The flame sensor is a probe mounted on the burner/manifold
assembly which uses the principle of flame rectification to
determine the presence or absence of flame.
MAINTENANCE
WARNING
HIGH VOLTAGE!
Goodman
74death due to
To avoid personal
injury or
electrical shock, disconnect electrical power
before performing any maintenance. If you
must handle the igniter, handle with care.
Touching the igniter element with bare fingers,
rough handling or vibration could damage the igniter
resulting in premature failure. Only a qualified servicer
should ever handle the igniter.
Annual Inspection
The furnace should be inspected by a qualified installer, or
service agency at least once per year. This check should be
performed at the beginning of the heating season. This will
ensure that all furnace components are in proper working order
and that the heating system functions appropriately. Pay
particular attention to the following items. Repair or service as
necessary.
CAUTION
Goodman 119
To ensure proper unit performance, adhere to the filter
sizes given in the Recommended Minimum Filter Size
chart or Specification Sheet applicable to your model.
NOTE: Please contact your distributor or our website for the
applicable Specification Sheet referred to in this manual.
Filter Maintenance
Improper filter maintenance is the most common cause of
inadequate heating or cooling performance. Filters should be
cleaned (permanent) or replaced (disposable) every 2 months or
as required. When replacing a filter, it must be replaced with a
filter of the same type and size.
Filter Removal
Depending on the installation, differing filter arrangements can be
applied. Filters can be installed in either the central return register
or a side panel external filter rack (upflow only).
A media air filter or electronic air cleaner can be used as an
alternate filter. Follow the filter sizes given in the Recommended
Minimum Filter Size chart to ensure proper unit performance.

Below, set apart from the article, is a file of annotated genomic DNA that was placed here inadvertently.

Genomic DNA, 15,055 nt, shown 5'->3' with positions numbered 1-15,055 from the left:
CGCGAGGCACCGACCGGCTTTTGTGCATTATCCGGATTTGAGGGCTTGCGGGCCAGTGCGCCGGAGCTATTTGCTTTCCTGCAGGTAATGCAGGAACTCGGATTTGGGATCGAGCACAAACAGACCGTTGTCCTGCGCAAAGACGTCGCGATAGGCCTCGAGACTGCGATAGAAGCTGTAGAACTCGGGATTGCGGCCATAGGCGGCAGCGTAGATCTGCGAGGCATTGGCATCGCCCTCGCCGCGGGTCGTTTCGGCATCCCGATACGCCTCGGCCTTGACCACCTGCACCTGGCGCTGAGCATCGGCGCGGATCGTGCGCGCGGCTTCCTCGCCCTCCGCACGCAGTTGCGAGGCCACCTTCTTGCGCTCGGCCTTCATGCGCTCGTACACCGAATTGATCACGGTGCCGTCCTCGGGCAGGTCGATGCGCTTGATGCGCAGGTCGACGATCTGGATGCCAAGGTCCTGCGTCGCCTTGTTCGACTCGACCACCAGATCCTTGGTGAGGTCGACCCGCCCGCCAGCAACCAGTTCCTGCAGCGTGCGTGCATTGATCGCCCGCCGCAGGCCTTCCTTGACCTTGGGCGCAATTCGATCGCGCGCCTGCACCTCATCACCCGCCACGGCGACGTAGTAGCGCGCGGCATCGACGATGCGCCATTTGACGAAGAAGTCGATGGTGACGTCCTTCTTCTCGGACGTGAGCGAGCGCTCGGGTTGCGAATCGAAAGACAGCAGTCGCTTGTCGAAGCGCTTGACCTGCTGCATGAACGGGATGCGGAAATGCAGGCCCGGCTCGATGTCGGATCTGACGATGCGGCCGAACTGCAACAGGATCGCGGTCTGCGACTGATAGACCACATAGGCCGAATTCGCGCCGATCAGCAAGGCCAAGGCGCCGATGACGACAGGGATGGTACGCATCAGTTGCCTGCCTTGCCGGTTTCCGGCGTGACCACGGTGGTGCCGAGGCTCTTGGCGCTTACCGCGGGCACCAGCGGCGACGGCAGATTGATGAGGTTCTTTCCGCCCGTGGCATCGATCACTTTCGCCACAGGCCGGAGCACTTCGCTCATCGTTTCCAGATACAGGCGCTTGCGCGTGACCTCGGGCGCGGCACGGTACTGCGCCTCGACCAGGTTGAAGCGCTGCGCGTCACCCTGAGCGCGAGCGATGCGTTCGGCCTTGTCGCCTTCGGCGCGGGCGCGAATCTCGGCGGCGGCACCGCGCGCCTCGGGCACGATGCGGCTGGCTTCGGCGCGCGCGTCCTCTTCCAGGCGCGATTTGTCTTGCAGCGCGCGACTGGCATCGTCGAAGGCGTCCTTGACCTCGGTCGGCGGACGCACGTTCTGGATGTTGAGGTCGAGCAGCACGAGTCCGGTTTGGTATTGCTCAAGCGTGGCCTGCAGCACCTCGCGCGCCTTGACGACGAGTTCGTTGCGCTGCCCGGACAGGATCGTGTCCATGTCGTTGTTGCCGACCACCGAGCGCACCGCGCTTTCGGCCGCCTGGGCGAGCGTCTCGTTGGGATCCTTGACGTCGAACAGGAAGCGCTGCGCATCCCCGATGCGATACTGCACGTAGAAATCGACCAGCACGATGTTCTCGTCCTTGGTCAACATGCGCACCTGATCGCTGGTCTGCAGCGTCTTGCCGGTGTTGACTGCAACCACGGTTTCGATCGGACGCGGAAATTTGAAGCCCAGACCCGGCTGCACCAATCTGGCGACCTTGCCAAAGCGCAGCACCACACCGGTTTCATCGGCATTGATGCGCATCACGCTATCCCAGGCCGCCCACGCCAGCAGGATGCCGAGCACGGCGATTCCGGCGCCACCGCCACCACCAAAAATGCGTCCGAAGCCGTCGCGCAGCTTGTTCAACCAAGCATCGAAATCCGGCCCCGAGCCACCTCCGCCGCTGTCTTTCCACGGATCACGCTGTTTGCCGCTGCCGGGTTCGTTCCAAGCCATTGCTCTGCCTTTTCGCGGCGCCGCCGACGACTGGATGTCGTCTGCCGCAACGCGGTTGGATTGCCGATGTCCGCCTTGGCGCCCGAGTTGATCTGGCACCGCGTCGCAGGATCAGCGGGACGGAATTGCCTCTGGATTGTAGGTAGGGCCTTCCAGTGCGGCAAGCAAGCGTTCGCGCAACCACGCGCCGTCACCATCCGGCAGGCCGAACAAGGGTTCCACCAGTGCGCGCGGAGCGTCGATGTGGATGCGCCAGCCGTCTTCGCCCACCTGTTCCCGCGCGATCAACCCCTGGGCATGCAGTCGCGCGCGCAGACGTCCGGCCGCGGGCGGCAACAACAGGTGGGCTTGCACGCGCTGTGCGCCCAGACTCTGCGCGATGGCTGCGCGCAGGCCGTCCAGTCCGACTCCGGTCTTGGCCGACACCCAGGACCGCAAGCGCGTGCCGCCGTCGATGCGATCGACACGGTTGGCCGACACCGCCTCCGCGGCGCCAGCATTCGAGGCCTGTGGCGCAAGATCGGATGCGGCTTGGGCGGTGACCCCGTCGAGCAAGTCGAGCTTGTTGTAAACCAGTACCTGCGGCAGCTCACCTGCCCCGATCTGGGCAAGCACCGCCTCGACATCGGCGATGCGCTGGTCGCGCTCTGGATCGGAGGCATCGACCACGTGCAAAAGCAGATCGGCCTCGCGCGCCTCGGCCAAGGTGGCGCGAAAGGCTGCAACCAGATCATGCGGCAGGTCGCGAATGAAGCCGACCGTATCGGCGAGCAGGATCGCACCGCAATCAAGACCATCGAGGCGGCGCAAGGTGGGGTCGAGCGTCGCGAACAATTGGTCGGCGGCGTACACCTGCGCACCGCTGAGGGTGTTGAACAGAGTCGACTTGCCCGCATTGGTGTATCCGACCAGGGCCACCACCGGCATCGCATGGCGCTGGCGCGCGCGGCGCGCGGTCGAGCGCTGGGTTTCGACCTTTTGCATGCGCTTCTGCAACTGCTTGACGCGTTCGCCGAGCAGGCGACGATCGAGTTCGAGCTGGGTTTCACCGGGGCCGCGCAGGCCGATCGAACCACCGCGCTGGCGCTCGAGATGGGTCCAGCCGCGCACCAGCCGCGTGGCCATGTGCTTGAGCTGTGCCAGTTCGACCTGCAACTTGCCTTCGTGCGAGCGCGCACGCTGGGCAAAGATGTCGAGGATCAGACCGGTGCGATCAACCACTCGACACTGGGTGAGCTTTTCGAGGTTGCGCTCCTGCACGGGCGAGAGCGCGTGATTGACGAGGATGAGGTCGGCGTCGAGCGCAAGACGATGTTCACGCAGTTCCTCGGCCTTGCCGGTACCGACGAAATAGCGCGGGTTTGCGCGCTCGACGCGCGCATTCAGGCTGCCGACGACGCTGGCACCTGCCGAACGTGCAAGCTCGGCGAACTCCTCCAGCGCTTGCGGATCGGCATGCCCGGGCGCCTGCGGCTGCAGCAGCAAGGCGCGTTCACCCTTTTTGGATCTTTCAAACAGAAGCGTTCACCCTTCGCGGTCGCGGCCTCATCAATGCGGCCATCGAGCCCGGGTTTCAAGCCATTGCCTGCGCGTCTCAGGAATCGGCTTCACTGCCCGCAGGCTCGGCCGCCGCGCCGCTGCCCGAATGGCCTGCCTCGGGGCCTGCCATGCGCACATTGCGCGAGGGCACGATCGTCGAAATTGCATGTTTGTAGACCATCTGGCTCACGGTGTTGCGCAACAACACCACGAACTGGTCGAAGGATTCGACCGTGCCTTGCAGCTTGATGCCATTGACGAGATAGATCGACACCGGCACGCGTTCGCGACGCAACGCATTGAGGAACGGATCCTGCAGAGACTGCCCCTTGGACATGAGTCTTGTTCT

To remove filters from an external filter rack in an upright upflow
installation, follow the directions provided with external filter rack
kit.
Horizontal Unit Filter Removal
Filters in horizontal installations are located in the central return
register or the ductwork near the furnace.
To remove:
1. Turn off electrical power to the furnace.
2. Remove the filter(s) from the central return register or
ductwork.
3. Replace the filter(s) by reversing the procedure for removal.
4. Turn on electrical power to the furnace.
Media Air Filter or Electronic Air Cleaner Removal
Follow the manufacturer’s directions for service.
29
Burners
WARNING
To avoid personal injury or death due to electrical shock,
do not remove any internal compartment covers or
attempt any adjustment. Contact a qualified servicer at
once if an abnormal flame should develop.
Visually inspect the burner flames periodically during the heating
season. Turn on the furnace at the thermostat and allow several
minutes for flames to stabilize, since any dislodged dust will alter
the flames normal appearance. Flames should be stable, quiet,
soft and blue (dust may cause orange tips but they must not be
yellow). They should extend directly outward from the burners
without curling, floating or lifting off. Flames must not impinge on
the sides of the heat exchanger firing tubes.
Induced Draft and Circulator Blowers
The bearings in the induced draft blower and circulator blower
motors are permanently lubricated by the manufacturer. No